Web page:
Craig Finn – February 13th – The Larimer Lounge

Photos by Tim Dwenger

The Scene: When I walked up to The Larimer Lounge on Monday night there was a sizable group of people outside eating street food from the truck parked by the curb or smoking cigarettes.  I headed inside, as it was clear the opener had already wrapped up their set, and was surprised to find the room so crowded on a Monday night.  Yes, Craig Finn (frontman of The Hold Steady for those of you who might not know) was on the bill, but it was also a Monday night and Monday’s are notoriously tough nights to get up off the couch and out to a club for a 10pm show.  On top of that I was also a bit startled by the fact that the crowd was dotted with the grey hair and gleaming scalps of 40 or even 50-somethings.  Finn has been at it for nearly 20 years, having played with Lifter Puller and then with The Hold Steady, so maybe it shouldn’t have surprised me, but on Monday night, at the Larimer, it did.

Craig Finn: Just a few minutes after 10 Craig Finn and his band Some Guns took the stage and to a roar from the tightly packed crowd.  He kicked off the show with the lead track to his recently released solo record Clear Heart Full Eyes, “Apollo Bay.”  While Finn’s trademark vocal delivery instantly conjured up images of The Hold Steady, “Apollo Bay” is consistent with the other tracks on the record in that it doesn’t quite pack the same punch as The Hold Steady, and I mean that in a good way.  Clear Heart Full Eyes leans a little bit in the outlaw country direction at times and seems to focus more on the Finn’s vocals and the lyrical content than it does on getting a packed barroom thrashing around to the music.

A few songs later, Finn introduced “Balcony” as “a song about being at a party and going out for a cig only to look up and catch your girlfriend making out with another guy on the balcony.”  While images like these are common in much of Finn’s catalog, the sweet lilting sound of a pedal steel guitar and mellow pacing steered this tune in a different direction but seemed to please the longtime fans that crowded the edge of the stage.  The pedal steel led the way on “Jackson” as well as Finn introduced us to Jackson and Stephanie, two new characters that fit right in alongside “Charlemagne,” “Holly,” and “Gideon” in the vast lyrical cannon that Finn has developed over the years.

Between songs Finn’s banter was witty and endearing as he thanked us for coming out on a Monday night and then named checked bands like The Descendants, Major Threat, and The Monkees as groups that all have their own “theme songs.”  When someone in the audience yelled out something about Underdog, Finn busted into an a capella version of the cartoons theme song that drew some loud laughter from the room. He went to say that he’d always wanted a theme song for his band before disclosing that he’d named his backing band “Some Guns” after the song he was about to play and figured that now he was part of a band that had a theme song, Craig Finn and Some Guns.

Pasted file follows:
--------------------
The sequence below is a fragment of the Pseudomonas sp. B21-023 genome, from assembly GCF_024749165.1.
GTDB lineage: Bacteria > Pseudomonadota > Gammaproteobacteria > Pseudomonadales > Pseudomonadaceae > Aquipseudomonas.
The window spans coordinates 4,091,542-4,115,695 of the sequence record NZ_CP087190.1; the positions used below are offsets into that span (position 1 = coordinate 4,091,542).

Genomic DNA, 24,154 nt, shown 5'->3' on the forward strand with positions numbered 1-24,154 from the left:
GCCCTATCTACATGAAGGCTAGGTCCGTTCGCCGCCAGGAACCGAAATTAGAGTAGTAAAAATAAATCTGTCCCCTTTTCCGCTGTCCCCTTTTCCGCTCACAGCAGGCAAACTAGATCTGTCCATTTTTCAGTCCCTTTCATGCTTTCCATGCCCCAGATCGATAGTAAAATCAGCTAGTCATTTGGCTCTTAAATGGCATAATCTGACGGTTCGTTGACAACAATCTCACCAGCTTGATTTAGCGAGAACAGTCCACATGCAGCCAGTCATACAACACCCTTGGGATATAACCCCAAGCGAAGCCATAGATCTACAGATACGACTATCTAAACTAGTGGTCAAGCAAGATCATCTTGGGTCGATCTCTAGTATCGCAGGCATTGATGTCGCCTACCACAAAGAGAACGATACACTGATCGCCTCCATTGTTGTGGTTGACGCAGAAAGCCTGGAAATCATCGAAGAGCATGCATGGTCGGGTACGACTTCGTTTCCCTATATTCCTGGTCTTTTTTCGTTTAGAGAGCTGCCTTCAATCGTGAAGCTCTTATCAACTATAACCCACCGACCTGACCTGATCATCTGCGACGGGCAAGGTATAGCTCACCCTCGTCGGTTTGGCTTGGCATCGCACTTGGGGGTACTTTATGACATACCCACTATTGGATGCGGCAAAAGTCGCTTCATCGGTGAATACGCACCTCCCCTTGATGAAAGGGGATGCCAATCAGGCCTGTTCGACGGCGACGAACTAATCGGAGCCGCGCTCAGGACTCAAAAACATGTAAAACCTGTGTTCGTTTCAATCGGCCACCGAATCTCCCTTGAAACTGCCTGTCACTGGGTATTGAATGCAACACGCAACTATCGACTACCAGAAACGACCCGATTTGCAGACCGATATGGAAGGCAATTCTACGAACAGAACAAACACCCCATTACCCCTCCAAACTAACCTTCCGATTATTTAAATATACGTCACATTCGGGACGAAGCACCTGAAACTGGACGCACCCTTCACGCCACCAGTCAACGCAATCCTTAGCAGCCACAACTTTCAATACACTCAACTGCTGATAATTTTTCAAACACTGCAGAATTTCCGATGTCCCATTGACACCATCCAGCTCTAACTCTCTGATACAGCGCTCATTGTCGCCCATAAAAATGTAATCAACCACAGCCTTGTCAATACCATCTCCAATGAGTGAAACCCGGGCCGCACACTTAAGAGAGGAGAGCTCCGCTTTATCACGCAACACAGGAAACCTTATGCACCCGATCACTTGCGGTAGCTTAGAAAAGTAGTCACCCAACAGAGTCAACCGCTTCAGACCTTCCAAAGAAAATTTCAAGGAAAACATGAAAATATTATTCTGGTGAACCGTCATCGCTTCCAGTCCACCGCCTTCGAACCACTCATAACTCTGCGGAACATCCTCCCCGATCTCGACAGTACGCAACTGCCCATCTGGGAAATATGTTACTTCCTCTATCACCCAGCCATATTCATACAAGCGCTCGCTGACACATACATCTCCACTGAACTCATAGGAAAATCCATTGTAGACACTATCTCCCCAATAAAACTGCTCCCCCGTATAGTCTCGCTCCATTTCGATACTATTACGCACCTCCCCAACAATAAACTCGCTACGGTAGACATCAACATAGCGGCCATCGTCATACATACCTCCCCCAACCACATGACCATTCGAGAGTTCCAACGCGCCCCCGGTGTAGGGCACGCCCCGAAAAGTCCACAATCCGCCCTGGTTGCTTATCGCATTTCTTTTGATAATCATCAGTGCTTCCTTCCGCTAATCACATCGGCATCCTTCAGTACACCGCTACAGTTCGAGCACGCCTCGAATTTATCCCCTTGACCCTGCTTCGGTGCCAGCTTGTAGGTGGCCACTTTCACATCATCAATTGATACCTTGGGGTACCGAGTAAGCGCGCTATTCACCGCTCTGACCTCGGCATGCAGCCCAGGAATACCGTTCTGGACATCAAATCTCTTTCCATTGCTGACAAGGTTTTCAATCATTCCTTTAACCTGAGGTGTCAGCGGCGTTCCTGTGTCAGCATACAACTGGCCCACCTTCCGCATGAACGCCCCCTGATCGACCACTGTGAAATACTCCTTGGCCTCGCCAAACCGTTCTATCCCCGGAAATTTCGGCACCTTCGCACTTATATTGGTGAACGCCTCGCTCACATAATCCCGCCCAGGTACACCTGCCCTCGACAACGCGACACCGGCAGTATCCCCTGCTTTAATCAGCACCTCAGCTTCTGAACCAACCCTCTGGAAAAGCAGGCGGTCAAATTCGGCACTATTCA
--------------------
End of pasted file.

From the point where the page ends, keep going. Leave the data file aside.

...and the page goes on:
Finn poured himself into the performance as he strutted around the stage, engaged with the crowd, and took long pulls from a Corona bottle between songs.  Throughout the night he and his band covered every song on the new record and threw in several unreleased tunes as well. While I don’t think I had actually heard any of the unreleased tracks, several of them seemed instantly familiar.  “Sarah, I’m Surrounded,” and the solo acoustic “Going To A Show,” stood out in particular.  The first because of the way the chorus wormed it’s way into my brain and the second because of the brilliant line “I know some dudes that have dabbled in drugs and I know some that went pretty much pro,” which is a prime example of Finn at his songwriting best.

As the clock wound past 11:30 and started up toward midnight, the boys cranked into the one song on Clear Heart that might find it’s way into a Hold Steady set someday, “Honolulu Blues.”  The raucous barroom rock feel of the song fit in perfectly in The Larimer and set the stage for the final act of the show which included one of the best tracks from the new record, and a highlight of the night, “Terrified Eyes.”  As the Texas Country swing of the song came to a close Finn joked that the catchy riff tune is built around belongs in a Burt Reynolds movie, and I couldn’t help but agree with him.

True to form Finn kept the religious imagery strong by choosing to close out the night with a cover of the Bobby Charles tune “Save Me Jesus.”  He humbly said goodnight and that was it, no encore, no Hold Steady songs, just a very solid performance of solo material and one choice cover.  It was one of the better shows I’ve seen at the Larimer in a long time and reminded yet again why I love The Hold Steady, Lifter Puller, and just about anything else this guy touches.  He is a barroom poet of the highest order and he can work a room with the best of them.

Energy: B+
Sound: A-
Musicianship: A-
Stage Presence: A+
Set/Light Show: N/A

Overall: A-


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Who Is Timothy Dwenger

Music has always been a part of my life. It probably all started listening to old Grateful Dead, Peter Paul & Mary, and Simon & Garfunkel records that my parents had, but it wasn't long before they were taking me to concerts like Starship, Crosby, Stills & Nash, and Huey Lewis & The News. I got the bug to write about music after reviewing an Eric Clapton concert for a creative writing project in high school but didn't really take it up seriously until 2002. Since then I have published countless articles in The Marquee Magazine and done some work for Jambase.com, SPIN Magazine, and various other outlets. I started Listen Up Denver! as a way to share the music information that is constantly spilling out of my head with people who care. Please enjoy!